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olePigeon  (op)
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Jan 11, 2012, 05:48 PM
 
Originally Posted by Doofy View Post
Still think the US is free?
Depends on the state. All 50 states, and even counties in certain states, have different requirements for changing your name. In California, you file a Name Change form and submit it. A judge reviews it. The purpose of this review is so someone doesn't change their name to avoid the law or debts. Convicted sex offenders used to change their names all the time, so you can see why they instituted these additional steps.

It's not to say you can't be silly. There's a guy in Oregon who changed his name to "Captain Awesome." His legal signature is: =>☺<=
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The Final Dakar
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Jan 11, 2012, 05:51 PM
 
     
Doofy
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Jan 11, 2012, 06:56 PM
 
Originally Posted by olePigeon View Post
In California, you file a Name Change form and submit it. A judge reviews it.
See, now there's that "having to ask permission from the powers that be" thing going on again.

We have a "Mr. Yorkshire Bank Are Fascist Bastards" wandering around somewhere.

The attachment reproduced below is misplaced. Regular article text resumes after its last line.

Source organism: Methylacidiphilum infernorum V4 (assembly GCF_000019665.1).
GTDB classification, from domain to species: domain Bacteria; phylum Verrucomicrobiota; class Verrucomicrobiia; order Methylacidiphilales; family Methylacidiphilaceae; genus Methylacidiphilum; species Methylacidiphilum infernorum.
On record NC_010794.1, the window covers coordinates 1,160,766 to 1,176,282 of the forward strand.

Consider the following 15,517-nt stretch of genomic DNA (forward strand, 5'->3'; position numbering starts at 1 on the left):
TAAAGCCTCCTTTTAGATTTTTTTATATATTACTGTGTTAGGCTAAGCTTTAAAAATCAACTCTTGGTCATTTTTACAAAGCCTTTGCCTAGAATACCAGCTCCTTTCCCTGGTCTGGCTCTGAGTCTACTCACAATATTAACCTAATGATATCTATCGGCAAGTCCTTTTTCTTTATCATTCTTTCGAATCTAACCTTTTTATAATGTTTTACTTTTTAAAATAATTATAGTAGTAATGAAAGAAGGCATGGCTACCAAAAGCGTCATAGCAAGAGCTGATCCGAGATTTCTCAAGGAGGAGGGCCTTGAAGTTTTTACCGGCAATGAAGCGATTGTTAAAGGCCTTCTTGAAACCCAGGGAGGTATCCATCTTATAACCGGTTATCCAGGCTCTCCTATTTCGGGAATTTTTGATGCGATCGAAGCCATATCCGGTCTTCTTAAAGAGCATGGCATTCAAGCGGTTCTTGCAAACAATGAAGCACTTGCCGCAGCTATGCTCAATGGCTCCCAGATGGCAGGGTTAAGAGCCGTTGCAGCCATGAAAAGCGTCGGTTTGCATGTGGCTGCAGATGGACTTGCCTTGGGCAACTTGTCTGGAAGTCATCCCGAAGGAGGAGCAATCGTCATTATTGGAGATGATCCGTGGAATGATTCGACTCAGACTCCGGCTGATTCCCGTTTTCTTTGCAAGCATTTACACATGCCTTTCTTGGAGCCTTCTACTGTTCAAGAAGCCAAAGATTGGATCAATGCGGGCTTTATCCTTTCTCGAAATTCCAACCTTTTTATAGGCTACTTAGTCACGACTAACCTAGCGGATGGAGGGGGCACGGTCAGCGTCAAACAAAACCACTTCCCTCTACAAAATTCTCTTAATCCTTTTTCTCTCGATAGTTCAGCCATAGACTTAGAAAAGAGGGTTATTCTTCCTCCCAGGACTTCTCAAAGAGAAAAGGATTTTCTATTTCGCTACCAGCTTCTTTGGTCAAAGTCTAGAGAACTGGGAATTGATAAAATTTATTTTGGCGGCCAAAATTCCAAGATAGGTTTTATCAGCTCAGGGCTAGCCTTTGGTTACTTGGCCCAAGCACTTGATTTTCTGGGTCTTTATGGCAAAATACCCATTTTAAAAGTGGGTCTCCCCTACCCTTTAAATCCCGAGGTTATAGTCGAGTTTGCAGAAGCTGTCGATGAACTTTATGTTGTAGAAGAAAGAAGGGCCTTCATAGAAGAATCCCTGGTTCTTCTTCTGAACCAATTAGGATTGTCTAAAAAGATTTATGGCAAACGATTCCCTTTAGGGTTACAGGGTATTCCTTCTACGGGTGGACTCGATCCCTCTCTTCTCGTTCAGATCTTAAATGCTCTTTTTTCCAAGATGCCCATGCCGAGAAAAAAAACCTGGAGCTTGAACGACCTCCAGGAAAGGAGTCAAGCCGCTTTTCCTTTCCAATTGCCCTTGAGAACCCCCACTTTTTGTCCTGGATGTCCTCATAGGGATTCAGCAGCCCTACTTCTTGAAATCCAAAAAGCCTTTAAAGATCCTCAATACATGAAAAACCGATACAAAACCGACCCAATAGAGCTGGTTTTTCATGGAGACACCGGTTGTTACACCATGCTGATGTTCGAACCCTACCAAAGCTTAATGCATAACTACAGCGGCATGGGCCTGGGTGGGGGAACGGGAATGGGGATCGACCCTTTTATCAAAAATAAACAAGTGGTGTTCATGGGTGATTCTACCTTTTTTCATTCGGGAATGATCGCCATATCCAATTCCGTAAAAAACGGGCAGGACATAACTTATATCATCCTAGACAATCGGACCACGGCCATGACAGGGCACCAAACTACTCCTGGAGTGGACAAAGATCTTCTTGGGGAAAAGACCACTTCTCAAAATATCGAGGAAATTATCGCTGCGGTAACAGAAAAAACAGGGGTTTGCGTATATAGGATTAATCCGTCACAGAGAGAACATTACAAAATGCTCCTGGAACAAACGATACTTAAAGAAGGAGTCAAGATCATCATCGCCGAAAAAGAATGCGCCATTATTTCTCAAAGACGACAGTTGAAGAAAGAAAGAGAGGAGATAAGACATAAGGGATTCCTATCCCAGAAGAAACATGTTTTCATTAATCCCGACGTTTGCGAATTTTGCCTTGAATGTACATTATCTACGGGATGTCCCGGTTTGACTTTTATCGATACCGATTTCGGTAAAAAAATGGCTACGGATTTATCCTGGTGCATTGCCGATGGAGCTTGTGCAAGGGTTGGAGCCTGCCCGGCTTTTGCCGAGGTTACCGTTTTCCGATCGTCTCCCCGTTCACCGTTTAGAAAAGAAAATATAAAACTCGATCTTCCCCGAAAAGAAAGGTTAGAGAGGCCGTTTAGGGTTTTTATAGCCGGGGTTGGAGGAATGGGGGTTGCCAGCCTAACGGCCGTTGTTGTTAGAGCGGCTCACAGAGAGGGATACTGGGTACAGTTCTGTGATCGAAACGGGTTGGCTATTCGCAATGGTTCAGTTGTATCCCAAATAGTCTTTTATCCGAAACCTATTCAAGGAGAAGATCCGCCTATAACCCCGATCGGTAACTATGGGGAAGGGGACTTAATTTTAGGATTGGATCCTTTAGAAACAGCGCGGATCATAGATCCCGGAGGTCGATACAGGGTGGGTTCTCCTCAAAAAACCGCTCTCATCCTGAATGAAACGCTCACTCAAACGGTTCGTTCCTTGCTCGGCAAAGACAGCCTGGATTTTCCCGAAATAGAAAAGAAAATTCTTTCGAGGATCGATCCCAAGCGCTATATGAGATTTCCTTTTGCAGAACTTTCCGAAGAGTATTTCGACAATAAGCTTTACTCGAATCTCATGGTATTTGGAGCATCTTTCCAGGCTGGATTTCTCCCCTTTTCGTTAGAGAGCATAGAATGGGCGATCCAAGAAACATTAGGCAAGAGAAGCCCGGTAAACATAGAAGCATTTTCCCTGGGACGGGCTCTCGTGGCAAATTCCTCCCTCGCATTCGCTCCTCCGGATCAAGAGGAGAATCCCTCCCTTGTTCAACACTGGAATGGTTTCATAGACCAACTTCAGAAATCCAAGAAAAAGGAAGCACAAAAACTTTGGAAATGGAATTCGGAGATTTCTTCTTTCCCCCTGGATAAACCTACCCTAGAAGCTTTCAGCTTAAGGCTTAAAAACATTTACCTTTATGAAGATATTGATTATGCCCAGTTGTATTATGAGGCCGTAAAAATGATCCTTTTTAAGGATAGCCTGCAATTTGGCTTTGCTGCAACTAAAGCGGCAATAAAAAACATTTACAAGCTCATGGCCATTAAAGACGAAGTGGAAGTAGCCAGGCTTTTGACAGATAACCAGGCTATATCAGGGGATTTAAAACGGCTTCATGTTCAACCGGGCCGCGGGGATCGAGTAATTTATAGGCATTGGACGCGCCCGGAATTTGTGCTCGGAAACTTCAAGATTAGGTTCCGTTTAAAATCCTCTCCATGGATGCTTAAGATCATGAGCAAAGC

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Jan 11, 2012, 07:33 PM
 
Originally Posted by Shaddim View Post
Well, we can, it just takes some fancy maneuvering and a little greasing.
Or, for about $10-15k, you can get a passport from the Dominican Republic. Problem solved. Supposedly one of the "cheapest"/easiest countries to get a passport from.

-t
     
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Jan 11, 2012, 08:19 PM
 
Mississippi didn't outlaw slavery until 1995.

Personally I think a big part of the nanny state is driven by the culture of litigation and we are still playing catch up to the US on that one.
I have plenty of more important things to do, if only I could bring myself to do them....
     
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Jan 11, 2012, 08:26 PM
 
Originally Posted by Athens View Post